Should I Become a Paramedic Nurse?
What is a paramedic nurse? Also known as flight nurses, these professionals provide emergency care for patients while en-route to a hospital via an airplane or helicopter. Nurses are sometimes required to lift or move patients, and precautions must be taken when dealing with potentially contagious diseases.
|Degree Level||Associate or bachelor's degree in nursing and minimum of paramedic certificate|
|Licensure and Certification||Flight nurses generally hold RN and paramedic licenses from their state of residence; Certified Emergency Nurse (CEN), Advanced Cardiovascular Life Support (ACLS), and Pediatric Advanced Life Support (PALS) credentials are among common employer requirements|
|Experience||Roughly 3-5 years of emergency and/or critical care nursing experience|
|Key Skills||Strong interpersonal, problem-solving, and communication skills; the ability to work in tight spaces and in adverse weather conditions|
|Additional Requirements||Ability to lift over 50 pounds and meet weight and fitness requirements|
|Salary (February 2020)*||$69,971 yearly (median for flight nurses)|
Let's examine some of the steps required to become a flight nurse.
Steps to Become a Paramedic Nurse
Step 1: Earn a Nursing Associate or Bachelor's Degree
Nursing programs often include training in pharmacology and patient care techniques for adults, children, and expectant mothers. Supervised clinical rotations are also required. Successful completion of an associate's or bachelor's program allows individuals to sit for RN licensure examinations. They can also gain admission to RN-to-paramedic bridge programs.
Obtain advanced life support certifications. Prospective flight nurses will need to acquire certification from the American Heart Association in such areas as Advanced Cardiovascular Life Support (ACLS) and Pediatric Advanced Life Support (PALS) before being admitted to an RN-to-paramedic bridge program. These credentials are also required by many employers. Consider sitting for these certification exams while still enrolled in an RN training program.
Step 2: Become Licensed as a Registered Nurse
Aspiring flight nurses will need to apply for an RN license from their state board of nursing. This entails earning a passing score on the National Council Licensure Examination for Registered Nurses (NCLEX-RN). Some states also require applicants to submit to background checks or fulfill other requirements.
Meet continuing education requirements. States often require RNs to renew their license every two years. Typical stipulations include 20-30 hours of approved continuing education. Applicants also might need to demonstrate proof at least 400-500 hours of work experience during this period.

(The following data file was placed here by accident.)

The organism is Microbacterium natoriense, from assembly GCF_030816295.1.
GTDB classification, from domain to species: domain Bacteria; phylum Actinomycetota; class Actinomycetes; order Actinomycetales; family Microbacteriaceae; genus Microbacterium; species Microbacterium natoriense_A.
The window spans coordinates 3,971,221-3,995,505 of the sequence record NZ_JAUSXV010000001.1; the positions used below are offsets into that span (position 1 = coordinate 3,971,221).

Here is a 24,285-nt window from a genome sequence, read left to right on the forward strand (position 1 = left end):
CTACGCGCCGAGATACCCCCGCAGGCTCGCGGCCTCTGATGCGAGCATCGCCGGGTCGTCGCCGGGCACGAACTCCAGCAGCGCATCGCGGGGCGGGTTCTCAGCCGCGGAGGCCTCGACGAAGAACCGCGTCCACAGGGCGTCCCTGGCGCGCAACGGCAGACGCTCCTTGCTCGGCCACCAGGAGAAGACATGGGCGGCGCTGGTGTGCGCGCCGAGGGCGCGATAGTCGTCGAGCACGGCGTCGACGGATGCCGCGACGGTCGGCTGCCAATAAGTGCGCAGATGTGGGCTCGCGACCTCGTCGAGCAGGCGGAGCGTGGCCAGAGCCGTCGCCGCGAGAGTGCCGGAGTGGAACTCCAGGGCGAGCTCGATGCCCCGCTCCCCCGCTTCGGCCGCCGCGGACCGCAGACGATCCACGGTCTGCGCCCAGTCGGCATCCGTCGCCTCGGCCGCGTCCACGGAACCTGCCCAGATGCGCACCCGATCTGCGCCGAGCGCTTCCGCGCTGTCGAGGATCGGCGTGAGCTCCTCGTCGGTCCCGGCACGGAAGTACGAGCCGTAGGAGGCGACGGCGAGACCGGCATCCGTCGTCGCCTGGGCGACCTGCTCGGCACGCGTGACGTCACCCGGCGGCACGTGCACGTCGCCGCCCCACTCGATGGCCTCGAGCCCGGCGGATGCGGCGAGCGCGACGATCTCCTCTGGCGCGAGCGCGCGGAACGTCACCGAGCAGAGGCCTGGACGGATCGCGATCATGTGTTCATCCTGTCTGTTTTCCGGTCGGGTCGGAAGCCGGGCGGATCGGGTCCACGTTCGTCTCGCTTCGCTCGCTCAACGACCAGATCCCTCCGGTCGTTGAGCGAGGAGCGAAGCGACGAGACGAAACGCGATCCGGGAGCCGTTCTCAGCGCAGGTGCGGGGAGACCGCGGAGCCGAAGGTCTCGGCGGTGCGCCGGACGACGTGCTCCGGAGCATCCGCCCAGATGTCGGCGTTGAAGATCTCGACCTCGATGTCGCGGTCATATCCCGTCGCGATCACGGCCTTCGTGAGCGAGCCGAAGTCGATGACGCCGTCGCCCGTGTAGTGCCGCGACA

Step 3: Get Work Experience
RN-to-paramedic bridge programs often require applicants to have anywhere from six months to two years of work experience in emergency nursing; employers could require even more. Positions in a hospital emergency department or critical care unit can help fulfill these prerequisites.
Earn credentials from the Board of Certification for Emergency Nursing. In addition to preparing RNs for bridge programs, work experience can qualify them to sit for Certified Emergency Nurse examinations. This credential might be required for flight nurse positions.
Step 4: Obtain Emergency Medical Technician (EMT) Basic Certification
EMT-Basic certification is another common prerequisite for RN-to-paramedic bridge programs and can generally be obtained after attending a community, technical or vocational college course that covers topics in basic life support, airway management, and ambulance operations. Some schools even allow experienced emergency care nurses to complete an accelerated course of study. After course completion, aspiring flight nurses will need to pass the National Registry of Emergency Medical Technicians' (NREMT) EMT-Basic certification exam.
Step 5: Complete an RN-to-Paramedic Bridge Program
Students in RN-to-paramedic bridge programs participate in classroom instruction and clinical experiences. Field internships are another common program requirement. Topics of study build on those found in an EMT-Basic course and include pre-hospital patient assessment, advanced airway management, and trauma care.
Step 6: Earn a Paramedic License
Although some states administer their own licensing exams, many grant licenses to applicants who've earned paramedic certification from NREMT. This entails passing written and practical examinations covering such topics as cardiac management, medication, and patient assessment skills.
Maintain certification. Paramedic certification from NREMT must be renewed every two years. Re-certification requires the paramedic to have been actively working in an emergency response capacity and to have completed 72 hours of approved continuing education. Applicants can also renew their credentials after passing an approved examination.
Step 7: Consider Becoming an Advanced Practice Registered Nurse (APRN)
A post-graduate master's degree is required for a flight nurse to advance to an APRN position such as nurse practitioner. Clinical experience is usually included in any advanced practice program.
Becoming a paramedic nurse, or flight nurse, requires an associate or bachelor's degree, work experience, EMT certification, the completion of an RN-to-Paramedic bridge program, earning a paramedic license, and maintaining certification every two years.